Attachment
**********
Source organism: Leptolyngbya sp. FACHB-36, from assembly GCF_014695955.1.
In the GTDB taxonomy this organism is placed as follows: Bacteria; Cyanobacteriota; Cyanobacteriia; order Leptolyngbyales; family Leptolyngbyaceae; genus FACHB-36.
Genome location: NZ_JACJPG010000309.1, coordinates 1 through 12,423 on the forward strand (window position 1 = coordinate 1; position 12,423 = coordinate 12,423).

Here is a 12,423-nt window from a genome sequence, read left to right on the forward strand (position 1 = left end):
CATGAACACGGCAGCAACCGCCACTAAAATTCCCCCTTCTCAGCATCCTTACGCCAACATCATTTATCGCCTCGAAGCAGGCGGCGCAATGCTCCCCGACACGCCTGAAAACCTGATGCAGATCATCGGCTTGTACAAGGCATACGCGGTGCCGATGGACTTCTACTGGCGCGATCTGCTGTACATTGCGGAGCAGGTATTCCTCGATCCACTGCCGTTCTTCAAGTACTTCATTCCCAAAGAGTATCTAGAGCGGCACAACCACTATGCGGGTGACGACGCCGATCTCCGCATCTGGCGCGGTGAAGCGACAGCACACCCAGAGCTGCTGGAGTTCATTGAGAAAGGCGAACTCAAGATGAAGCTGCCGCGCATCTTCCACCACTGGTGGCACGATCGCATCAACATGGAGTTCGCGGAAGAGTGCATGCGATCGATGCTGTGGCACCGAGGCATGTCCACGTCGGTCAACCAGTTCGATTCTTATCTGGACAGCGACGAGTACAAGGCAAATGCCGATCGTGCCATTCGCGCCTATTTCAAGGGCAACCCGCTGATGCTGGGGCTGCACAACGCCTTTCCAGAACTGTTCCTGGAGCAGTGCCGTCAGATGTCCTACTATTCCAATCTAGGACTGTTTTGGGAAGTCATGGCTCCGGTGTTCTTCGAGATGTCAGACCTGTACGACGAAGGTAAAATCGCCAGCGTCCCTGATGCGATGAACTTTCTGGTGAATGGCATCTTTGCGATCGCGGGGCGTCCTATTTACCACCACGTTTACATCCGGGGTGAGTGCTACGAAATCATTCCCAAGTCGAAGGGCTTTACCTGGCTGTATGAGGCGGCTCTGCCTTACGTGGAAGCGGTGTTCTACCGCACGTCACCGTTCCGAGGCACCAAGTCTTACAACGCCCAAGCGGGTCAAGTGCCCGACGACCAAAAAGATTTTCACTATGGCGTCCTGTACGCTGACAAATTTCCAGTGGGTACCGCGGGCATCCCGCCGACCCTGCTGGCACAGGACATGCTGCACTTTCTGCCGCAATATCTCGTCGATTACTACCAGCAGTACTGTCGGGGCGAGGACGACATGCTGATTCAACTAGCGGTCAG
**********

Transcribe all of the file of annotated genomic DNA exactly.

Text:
Source organism: Leptolyngbya sp. FACHB-36, from assembly GCF_014695955.1.
In the GTDB taxonomy this organism is placed as follows: Bacteria; Cyanobacteriota; Cyanobacteriia; order Leptolyngbyales; family Leptolyngbyaceae; genus FACHB-36.
Genome location: NZ_JACJPG010000309.1, coordinates 1 through 12,423 on the forward strand (window position 1 = coordinate 1; position 12,423 = coordinate 12,423).

Here is a 12,423-nt window from a genome sequence, read left to right on the forward strand (position 1 = left end):
CATGAACACGGCAGCAACCGCCACTAAAATTCCCCCTTCTCAGCATCCTTACGCCAACATCATTTATCGCCTCGAAGCAGGCGGCGCAATGCTCCCCGACACGCCTGAAAACCTGATGCAGATCATCGGCTTGTACAAGGCATACGCGGTGCCGATGGACTTCTACTGGCGCGATCTGCTGTACATTGCGGAGCAGGTATTCCTCGATCCACTGCCGTTCTTCAAGTACTTCATTCCCAAAGAGTATCTAGAGCGGCACAACCACTATGCGGGTGACGACGCCGATCTCCGCATCTGGCGCGGTGAAGCGACAGCACACCCAGAGCTGCTGGAGTTCATTGAGAAAGGCGAACTCAAGATGAAGCTGCCGCGCATCTTCCACCACTGGTGGCACGATCGCATCAACATGGAGTTCGCGGAAGAGTGCATGCGATCGATGCTGTGGCACCGAGGCATGTCCACGTCGGTCAACCAGTTCGATTCTTATCTGGACAGCGACGAGTACAAGGCAAATGCCGATCGTGCCATTCGCGCCTATTTCAAGGGCAACCCGCTGATGCTGGGGCTGCACAACGCCTTTCCAGAACTGTTCCTGGAGCAGTGCCGTCAGATGTCCTACTATTCCAATCTAGGACTGTTTTGGGAAGTCATGGCTCCGGTGTTCTTCGAGATGTCAGACCTGTACGACGAAGGTAAAATCGCCAGCGTCCCTGATGCGATGAACTTTCTGGTGAATGGCATCTTTGCGATCGCGGGGCGTCCTATTTACCACCACGTTTACATCCGGGGTGAGTGCTACGAAATCATTCCCAAGTCGAAGGGCTTTACCTGGCTGTATGAGGCGGCTCTGCCTTACGTGGAAGCGGTGTTCTACCGCACGTCACCGTTCCGAGGCACCAAGTCTTACAACGCCCAAGCGGGTCAAGTGCCCGACGACCAAAAAGATTTTCACTATGGCGTCCTGTACGCTGACAAATTTCCAGTGGGTACCGCGGGCATCCCGCCGACCCTGCTGGCACAGGACATGCTGCACTTTCTGCCGCAATATCTCGTCGATTACTACCAGCAGTACTGTCGGGGCGAGGACGACATGCTGATTCAACTAGCGGTCAG